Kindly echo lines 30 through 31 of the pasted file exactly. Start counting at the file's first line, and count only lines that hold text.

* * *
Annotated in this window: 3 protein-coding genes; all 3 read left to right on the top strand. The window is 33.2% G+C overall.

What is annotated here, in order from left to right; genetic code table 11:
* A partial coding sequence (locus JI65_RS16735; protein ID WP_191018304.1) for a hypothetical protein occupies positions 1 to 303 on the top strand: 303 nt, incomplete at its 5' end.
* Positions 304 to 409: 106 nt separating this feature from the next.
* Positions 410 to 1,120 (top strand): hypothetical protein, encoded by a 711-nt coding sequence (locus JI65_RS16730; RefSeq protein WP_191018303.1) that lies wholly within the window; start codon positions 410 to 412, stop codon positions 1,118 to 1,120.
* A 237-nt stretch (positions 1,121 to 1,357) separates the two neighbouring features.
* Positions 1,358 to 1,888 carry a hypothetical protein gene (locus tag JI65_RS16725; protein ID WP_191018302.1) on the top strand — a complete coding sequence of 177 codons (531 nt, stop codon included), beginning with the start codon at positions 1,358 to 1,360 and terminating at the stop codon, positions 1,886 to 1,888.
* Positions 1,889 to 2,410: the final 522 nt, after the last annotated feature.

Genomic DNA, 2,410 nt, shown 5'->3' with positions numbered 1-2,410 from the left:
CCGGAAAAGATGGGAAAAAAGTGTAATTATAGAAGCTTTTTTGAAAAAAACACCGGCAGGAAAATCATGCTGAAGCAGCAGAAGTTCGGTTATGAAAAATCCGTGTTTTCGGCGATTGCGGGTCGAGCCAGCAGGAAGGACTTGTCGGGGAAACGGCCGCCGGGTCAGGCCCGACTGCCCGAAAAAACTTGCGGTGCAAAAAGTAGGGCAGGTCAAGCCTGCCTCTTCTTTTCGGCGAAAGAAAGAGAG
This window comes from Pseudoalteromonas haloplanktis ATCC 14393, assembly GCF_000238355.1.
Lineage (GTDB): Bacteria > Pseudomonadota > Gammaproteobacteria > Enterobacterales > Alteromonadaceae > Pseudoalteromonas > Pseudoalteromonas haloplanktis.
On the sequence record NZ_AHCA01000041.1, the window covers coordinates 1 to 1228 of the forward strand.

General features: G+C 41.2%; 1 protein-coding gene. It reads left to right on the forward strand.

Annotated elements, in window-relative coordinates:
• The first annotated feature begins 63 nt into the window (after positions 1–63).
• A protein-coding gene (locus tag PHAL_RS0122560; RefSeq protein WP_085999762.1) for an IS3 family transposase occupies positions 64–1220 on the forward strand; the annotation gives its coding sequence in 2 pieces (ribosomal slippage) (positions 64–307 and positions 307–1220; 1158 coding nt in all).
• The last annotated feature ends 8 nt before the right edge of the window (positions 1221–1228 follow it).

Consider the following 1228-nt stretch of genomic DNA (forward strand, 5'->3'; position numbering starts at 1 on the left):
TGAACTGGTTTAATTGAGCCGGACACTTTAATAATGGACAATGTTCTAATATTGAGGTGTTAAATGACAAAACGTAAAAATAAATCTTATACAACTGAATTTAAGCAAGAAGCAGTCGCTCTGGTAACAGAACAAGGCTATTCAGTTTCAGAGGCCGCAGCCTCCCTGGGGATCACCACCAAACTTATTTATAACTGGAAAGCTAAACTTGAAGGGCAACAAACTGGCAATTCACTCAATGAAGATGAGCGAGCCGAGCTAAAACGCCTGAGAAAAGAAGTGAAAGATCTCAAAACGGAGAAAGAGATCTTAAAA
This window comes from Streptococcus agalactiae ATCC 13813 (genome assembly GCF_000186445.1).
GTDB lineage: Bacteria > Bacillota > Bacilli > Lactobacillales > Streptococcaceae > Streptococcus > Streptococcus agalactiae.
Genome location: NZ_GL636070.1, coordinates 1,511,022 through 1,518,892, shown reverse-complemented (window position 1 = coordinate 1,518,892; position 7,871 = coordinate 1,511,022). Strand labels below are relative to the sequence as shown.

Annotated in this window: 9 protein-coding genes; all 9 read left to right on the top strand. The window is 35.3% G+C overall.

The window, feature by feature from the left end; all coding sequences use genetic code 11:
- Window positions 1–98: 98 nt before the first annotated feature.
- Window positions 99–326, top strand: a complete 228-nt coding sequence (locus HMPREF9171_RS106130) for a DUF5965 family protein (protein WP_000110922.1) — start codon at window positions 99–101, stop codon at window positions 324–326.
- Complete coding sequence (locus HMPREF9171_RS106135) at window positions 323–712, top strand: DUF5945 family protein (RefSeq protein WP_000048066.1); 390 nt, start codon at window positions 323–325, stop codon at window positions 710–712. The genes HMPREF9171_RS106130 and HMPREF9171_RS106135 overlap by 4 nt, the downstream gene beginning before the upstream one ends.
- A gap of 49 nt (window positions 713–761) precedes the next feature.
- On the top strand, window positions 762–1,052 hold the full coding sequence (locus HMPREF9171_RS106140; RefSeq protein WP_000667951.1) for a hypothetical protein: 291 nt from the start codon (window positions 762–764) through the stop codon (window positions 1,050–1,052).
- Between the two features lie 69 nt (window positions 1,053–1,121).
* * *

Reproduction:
- On the top strand, window positions 762–1,052 hold the full coding sequence (locus HMPREF9171_RS106140; RefSeq protein WP_000667951.1) for a hypothetical protein: 291 nt from the start codon (window positions 762–764) through the stop codon (window positions 1,050–1,052).
- Between the two features lie 69 nt (window positions 1,053–1,121).